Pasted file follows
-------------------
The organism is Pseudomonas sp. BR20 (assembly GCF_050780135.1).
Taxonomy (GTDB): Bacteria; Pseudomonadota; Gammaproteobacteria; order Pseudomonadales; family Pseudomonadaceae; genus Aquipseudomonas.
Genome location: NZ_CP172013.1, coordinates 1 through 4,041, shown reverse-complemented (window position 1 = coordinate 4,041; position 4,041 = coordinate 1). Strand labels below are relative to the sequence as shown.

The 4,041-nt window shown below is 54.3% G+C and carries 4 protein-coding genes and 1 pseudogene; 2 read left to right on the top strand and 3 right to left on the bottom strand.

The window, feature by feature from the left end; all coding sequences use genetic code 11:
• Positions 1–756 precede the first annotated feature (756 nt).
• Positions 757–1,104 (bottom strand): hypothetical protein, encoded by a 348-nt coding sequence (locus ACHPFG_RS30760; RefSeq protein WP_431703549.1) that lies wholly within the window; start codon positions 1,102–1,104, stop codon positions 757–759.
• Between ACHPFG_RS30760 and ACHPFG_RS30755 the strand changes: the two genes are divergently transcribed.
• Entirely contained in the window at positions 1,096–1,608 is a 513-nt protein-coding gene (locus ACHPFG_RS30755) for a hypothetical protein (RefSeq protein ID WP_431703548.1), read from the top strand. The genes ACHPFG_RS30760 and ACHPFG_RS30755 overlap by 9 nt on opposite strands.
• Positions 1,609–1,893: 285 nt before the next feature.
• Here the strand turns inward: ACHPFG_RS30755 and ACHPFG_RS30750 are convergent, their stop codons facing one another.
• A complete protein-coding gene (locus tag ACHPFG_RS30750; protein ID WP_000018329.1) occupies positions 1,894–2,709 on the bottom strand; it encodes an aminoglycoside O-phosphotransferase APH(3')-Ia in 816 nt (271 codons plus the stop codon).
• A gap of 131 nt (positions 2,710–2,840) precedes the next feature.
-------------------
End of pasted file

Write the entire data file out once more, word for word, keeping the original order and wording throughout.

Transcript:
The organism is Pseudomonas sp. BR20 (assembly GCF_050780135.1).
Taxonomy (GTDB): Bacteria; Pseudomonadota; Gammaproteobacteria; order Pseudomonadales; family Pseudomonadaceae; genus Aquipseudomonas.
Genome location: NZ_CP172013.1, coordinates 1 through 4,041, shown reverse-complemented (window position 1 = coordinate 4,041; position 4,041 = coordinate 1). Strand labels below are relative to the sequence as shown.

The 4,041-nt window shown below is 54.3% G+C and carries 4 protein-coding genes and 1 pseudogene; 2 read left to right on the top strand and 3 right to left on the bottom strand.

The window, feature by feature from the left end; all coding sequences use genetic code 11:
• Positions 1–756 precede the first annotated feature (756 nt).
• Positions 757–1,104 (bottom strand): hypothetical protein, encoded by a 348-nt coding sequence (locus ACHPFG_RS30760; RefSeq protein WP_431703549.1) that lies wholly within the window; start codon positions 1,102–1,104, stop codon positions 757–759.
• Between ACHPFG_RS30760 and ACHPFG_RS30755 the strand changes: the two genes are divergently transcribed.
• Entirely contained in the window at positions 1,096–1,608 is a 513-nt protein-coding gene (locus ACHPFG_RS30755) for a hypothetical protein (RefSeq protein ID WP_431703548.1), read from the top strand. The genes ACHPFG_RS30760 and ACHPFG_RS30755 overlap by 9 nt on opposite strands.
• Positions 1,609–1,893: 285 nt before the next feature.
• Here the strand turns inward: ACHPFG_RS30755 and ACHPFG_RS30750 are convergent, their stop codons facing one another.
• A complete protein-coding gene (locus tag ACHPFG_RS30750; protein ID WP_000018329.1) occupies positions 1,894–2,709 on the bottom strand; it encodes an aminoglycoside O-phosphotransferase APH(3')-Ia in 816 nt (271 codons plus the stop codon).
• A gap of 131 nt (positions 2,710–2,840) precedes the next feature.